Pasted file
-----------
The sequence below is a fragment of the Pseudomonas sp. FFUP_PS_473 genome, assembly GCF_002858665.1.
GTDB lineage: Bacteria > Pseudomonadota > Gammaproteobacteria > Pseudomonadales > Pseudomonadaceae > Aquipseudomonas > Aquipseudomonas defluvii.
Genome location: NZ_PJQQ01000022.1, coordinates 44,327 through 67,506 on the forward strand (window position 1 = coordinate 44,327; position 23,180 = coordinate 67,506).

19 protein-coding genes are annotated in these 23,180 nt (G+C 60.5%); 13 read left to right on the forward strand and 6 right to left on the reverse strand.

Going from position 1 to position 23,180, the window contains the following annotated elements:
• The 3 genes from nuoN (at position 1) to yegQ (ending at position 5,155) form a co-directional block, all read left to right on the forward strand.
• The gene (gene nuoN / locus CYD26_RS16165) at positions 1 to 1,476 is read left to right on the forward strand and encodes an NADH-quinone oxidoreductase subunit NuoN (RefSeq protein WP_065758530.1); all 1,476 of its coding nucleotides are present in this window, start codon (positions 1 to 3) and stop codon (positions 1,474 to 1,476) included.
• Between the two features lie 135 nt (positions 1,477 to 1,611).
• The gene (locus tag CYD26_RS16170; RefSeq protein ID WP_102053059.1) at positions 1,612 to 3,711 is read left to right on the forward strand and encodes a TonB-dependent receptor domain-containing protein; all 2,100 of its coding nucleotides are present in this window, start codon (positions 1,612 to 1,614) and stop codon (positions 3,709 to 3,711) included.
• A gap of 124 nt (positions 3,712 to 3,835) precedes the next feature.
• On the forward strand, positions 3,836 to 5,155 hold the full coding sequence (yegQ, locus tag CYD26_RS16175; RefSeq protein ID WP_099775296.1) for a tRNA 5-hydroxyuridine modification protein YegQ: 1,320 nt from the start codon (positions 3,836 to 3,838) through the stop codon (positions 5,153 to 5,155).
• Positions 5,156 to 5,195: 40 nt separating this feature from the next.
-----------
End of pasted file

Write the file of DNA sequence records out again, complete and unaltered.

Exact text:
The sequence below is a fragment of the Pseudomonas sp. FFUP_PS_473 genome, assembly GCF_002858665.1.
GTDB lineage: Bacteria > Pseudomonadota > Gammaproteobacteria > Pseudomonadales > Pseudomonadaceae > Aquipseudomonas > Aquipseudomonas defluvii.
Genome location: NZ_PJQQ01000022.1, coordinates 44,327 through 67,506 on the forward strand (window position 1 = coordinate 44,327; position 23,180 = coordinate 67,506).

19 protein-coding genes are annotated in these 23,180 nt (G+C 60.5%); 13 read left to right on the forward strand and 6 right to left on the reverse strand.

Going from position 1 to position 23,180, the window contains the following annotated elements:
• The 3 genes from nuoN (at position 1) to yegQ (ending at position 5,155) form a co-directional block, all read left to right on the forward strand.
• The gene (gene nuoN / locus CYD26_RS16165) at positions 1 to 1,476 is read left to right on the forward strand and encodes an NADH-quinone oxidoreductase subunit NuoN (RefSeq protein WP_065758530.1); all 1,476 of its coding nucleotides are present in this window, start codon (positions 1 to 3) and stop codon (positions 1,474 to 1,476) included.
• Between the two features lie 135 nt (positions 1,477 to 1,611).
• The gene (locus tag CYD26_RS16170; RefSeq protein ID WP_102053059.1) at positions 1,612 to 3,711 is read left to right on the forward strand and encodes a TonB-dependent receptor domain-containing protein; all 2,100 of its coding nucleotides are present in this window, start codon (positions 1,612 to 1,614) and stop codon (positions 3,709 to 3,711) included.
• A gap of 124 nt (positions 3,712 to 3,835) precedes the next feature.
• On the forward strand, positions 3,836 to 5,155 hold the full coding sequence (yegQ, locus tag CYD26_RS16175; RefSeq protein ID WP_099775296.1) for a tRNA 5-hydroxyuridine modification protein YegQ: 1,320 nt from the start codon (positions 3,836 to 3,838) through the stop codon (positions 5,153 to 5,155).
• Positions 5,156 to 5,195: 40 nt separating this feature from the next.